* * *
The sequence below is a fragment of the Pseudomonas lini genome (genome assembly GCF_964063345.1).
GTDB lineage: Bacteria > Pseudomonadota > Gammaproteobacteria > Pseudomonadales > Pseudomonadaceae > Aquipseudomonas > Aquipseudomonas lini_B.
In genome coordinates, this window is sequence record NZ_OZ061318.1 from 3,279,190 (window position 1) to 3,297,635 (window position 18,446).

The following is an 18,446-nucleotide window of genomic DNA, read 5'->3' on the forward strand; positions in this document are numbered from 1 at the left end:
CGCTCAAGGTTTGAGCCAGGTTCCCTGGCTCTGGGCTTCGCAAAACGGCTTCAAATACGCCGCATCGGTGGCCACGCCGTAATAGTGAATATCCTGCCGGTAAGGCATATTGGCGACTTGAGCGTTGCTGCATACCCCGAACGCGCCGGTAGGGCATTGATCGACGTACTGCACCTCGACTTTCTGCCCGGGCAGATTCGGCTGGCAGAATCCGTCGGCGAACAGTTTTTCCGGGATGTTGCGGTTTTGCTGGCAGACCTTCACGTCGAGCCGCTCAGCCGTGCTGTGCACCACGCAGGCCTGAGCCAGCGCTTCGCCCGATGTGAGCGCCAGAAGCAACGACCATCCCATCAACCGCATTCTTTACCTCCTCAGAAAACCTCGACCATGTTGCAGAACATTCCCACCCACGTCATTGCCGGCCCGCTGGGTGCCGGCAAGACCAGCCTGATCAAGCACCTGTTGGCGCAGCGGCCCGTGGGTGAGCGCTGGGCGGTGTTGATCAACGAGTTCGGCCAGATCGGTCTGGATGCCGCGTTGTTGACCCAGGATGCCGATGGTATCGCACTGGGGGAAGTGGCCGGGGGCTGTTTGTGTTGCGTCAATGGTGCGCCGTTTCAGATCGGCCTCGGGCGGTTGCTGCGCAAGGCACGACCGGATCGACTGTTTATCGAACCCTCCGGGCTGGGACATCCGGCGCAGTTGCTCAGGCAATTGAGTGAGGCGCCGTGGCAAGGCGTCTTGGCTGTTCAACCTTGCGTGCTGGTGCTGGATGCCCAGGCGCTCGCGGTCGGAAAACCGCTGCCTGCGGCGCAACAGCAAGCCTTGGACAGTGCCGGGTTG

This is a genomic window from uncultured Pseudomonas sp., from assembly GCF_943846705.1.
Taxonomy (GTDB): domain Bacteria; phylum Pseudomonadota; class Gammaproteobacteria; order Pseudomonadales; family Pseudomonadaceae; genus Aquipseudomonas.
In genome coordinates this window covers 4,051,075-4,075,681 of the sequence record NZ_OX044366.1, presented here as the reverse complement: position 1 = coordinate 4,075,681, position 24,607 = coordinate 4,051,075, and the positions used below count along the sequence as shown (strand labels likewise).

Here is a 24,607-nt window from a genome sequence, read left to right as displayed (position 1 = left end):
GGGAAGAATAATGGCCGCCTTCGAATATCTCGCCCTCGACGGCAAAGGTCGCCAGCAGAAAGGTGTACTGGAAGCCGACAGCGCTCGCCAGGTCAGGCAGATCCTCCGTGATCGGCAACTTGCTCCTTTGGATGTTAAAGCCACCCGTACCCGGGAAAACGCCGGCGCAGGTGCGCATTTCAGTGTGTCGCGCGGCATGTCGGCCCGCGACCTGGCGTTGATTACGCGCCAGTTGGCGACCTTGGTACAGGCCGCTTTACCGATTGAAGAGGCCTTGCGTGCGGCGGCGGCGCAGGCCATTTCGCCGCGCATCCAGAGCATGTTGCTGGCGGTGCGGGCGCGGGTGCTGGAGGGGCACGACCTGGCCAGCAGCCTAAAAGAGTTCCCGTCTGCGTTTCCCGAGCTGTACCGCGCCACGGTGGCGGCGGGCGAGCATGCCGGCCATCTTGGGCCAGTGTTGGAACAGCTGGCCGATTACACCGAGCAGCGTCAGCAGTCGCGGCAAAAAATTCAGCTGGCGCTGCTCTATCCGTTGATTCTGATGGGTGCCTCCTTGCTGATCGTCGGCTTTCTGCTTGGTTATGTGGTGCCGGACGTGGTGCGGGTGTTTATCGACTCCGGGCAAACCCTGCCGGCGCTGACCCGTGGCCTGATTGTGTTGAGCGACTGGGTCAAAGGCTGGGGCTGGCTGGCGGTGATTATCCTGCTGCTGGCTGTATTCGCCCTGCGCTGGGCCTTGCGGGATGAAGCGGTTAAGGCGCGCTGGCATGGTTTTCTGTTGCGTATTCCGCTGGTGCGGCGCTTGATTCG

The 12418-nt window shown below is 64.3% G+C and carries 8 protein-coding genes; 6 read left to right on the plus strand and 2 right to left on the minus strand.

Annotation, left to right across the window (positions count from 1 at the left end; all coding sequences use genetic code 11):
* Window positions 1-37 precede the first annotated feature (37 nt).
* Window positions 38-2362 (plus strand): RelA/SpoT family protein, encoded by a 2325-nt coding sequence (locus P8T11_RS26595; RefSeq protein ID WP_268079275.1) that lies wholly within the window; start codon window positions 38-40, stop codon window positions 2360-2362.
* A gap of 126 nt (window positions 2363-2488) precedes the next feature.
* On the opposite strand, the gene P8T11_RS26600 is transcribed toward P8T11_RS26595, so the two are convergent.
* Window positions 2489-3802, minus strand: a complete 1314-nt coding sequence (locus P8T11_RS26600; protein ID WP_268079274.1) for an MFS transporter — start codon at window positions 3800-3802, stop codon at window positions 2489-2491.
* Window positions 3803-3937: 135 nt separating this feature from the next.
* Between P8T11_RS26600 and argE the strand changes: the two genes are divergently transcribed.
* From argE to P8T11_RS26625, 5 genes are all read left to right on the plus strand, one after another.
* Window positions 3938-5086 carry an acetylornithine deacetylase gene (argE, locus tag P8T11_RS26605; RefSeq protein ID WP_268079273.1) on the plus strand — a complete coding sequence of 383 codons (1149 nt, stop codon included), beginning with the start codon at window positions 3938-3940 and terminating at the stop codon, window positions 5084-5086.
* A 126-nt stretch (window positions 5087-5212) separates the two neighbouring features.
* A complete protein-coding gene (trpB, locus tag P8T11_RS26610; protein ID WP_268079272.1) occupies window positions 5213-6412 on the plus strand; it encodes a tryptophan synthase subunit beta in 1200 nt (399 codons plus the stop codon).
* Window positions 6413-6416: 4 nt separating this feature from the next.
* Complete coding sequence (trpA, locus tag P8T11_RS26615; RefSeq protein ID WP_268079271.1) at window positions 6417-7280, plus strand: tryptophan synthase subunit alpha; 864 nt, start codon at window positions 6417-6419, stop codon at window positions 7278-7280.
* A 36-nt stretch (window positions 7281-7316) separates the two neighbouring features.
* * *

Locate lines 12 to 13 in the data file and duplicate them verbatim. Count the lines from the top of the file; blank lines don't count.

Annotation, left to right across the window (positions count from 1 at the left end; all coding sequences use genetic code 11):
* Window positions 1-37 precede the first annotated feature (37 nt).